The first entry was meant as an introduction to a series of several posts that would both describe my current state within the larger picture of these years (and those to come), and also unravel the path I’ve walked to arrive here. I had a story to tell. A lot of stories, actually. And as Living Yoga’s Yogathon drew to a close, I found I had only just begun the telling process.

The posts I made during the month of April were written as part of my commitment to making my practice public, a commitment I made as an ambassador for Living Yoga’s 2015 Yogathon. I went all in. I kept a dedicated blog about my personal practice for the month of the Yogathon event.

I wrote five entries that month, which in retrospect feels like a pretty handy contribution. But the best part of the process was that it served as the motivation I needed to break the ice, and to begin telling some of the personal stories that have both stifled and fueled my yoga practice over the years.

My inquiry-through-story will continue on my new, ongoing blog:

And, Etc.,

It’s all to do with evolution and transformation, loss, and the creative process. You’ll find those five yogathon entries there, plus one from the Fall of 2014, when I blogged for the first time since I fell ill in late 2009, about how I’d just picked up a paintbrush for the first time in 14 years. Good times.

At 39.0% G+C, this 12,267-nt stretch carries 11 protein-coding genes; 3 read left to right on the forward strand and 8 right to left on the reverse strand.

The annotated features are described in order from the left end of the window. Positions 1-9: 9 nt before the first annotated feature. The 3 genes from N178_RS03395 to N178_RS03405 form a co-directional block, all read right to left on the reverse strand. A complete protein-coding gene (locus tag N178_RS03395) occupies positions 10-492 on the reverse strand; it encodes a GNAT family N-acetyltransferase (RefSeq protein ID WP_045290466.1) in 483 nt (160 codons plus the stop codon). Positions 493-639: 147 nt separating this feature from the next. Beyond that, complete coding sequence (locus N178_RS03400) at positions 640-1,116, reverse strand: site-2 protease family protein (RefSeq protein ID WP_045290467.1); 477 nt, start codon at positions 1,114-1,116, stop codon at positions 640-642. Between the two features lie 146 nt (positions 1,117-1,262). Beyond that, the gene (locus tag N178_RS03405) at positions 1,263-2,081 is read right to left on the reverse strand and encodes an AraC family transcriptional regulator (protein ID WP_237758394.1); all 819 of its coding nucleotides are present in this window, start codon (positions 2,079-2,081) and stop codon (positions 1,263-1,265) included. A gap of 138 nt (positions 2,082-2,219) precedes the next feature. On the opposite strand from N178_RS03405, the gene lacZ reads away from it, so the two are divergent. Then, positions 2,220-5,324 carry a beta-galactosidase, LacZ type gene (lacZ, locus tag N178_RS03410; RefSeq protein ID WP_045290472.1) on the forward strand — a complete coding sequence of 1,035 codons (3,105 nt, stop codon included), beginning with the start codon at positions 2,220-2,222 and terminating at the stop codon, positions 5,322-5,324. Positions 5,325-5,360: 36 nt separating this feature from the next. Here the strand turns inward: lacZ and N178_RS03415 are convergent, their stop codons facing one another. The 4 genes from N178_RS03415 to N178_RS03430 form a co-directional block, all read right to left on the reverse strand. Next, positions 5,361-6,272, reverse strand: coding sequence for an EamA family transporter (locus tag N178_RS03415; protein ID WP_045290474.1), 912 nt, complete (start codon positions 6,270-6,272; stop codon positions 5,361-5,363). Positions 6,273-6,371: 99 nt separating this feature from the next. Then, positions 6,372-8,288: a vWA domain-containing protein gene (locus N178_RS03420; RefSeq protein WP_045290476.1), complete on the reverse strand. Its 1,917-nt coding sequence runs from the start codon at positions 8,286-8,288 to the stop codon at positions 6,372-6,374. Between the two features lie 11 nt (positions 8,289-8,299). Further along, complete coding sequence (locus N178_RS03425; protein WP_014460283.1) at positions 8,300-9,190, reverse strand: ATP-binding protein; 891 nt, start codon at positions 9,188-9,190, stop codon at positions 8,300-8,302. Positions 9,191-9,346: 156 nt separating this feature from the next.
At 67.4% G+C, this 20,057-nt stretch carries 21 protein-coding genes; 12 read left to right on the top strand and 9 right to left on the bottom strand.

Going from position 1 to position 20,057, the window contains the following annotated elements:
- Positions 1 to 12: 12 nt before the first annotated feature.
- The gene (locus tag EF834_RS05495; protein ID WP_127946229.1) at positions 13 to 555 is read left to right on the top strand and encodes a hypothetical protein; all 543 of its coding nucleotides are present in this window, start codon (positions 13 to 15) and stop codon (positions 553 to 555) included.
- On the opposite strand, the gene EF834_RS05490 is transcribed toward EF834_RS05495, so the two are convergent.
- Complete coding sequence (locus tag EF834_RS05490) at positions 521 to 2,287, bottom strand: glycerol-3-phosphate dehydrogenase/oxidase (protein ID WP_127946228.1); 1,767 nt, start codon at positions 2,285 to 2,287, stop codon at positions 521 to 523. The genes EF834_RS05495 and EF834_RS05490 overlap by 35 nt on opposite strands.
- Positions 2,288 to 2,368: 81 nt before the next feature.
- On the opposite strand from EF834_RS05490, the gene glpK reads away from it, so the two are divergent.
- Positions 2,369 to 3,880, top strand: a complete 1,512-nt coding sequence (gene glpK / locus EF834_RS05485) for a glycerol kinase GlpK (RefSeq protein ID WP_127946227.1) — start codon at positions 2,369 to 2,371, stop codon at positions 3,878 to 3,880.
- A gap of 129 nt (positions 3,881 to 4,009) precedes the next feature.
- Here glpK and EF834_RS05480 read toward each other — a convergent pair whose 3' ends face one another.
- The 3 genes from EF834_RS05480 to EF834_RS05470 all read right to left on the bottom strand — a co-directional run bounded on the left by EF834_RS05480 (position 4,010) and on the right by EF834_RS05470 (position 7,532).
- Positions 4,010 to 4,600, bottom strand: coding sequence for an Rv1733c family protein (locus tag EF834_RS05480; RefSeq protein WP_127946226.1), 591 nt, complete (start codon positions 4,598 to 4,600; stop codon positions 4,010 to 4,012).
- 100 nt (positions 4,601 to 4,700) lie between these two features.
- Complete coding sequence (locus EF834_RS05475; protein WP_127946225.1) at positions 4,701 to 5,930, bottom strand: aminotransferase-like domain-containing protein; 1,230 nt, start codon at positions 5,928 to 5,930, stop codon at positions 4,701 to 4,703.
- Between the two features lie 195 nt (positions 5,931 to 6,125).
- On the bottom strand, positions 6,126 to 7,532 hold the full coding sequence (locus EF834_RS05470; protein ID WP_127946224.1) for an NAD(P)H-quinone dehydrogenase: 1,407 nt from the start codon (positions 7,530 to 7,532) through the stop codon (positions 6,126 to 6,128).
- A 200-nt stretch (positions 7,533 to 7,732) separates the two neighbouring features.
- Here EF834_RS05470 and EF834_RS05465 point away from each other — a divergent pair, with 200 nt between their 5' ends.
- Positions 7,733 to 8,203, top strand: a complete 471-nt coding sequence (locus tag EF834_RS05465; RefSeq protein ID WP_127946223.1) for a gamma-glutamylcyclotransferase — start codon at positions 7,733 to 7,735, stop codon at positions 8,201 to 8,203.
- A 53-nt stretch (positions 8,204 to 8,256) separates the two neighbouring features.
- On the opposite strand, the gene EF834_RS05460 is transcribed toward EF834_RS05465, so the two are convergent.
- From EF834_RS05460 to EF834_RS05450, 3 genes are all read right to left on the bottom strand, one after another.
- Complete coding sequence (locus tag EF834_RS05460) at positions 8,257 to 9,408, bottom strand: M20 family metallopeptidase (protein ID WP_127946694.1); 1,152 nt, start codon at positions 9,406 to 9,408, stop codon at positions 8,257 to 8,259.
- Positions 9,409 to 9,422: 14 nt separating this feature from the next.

In Love and Yoga – A

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4/14/15 Yogathon Blog Entry # 4:

Lying Down Days

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I wrote a couple of days ago that “Me and my mat need relationship counseling.”

I’ve been thinking about that a lot since. I also wrote in the same post that “we must fight the should’s in our lives and our practices with the tenacity of a terrier”. Trés dramatique, eh?  It might be that my mat and I just need to reimagine one another with the should’s taken away. As asana teachers, we tell our students every day that however they are, they are exactly how they need to be to practice. I think that is one of the most powerful messages that the Living Yoga teachers articulate to their students. But it’s easy to forget that ourselves.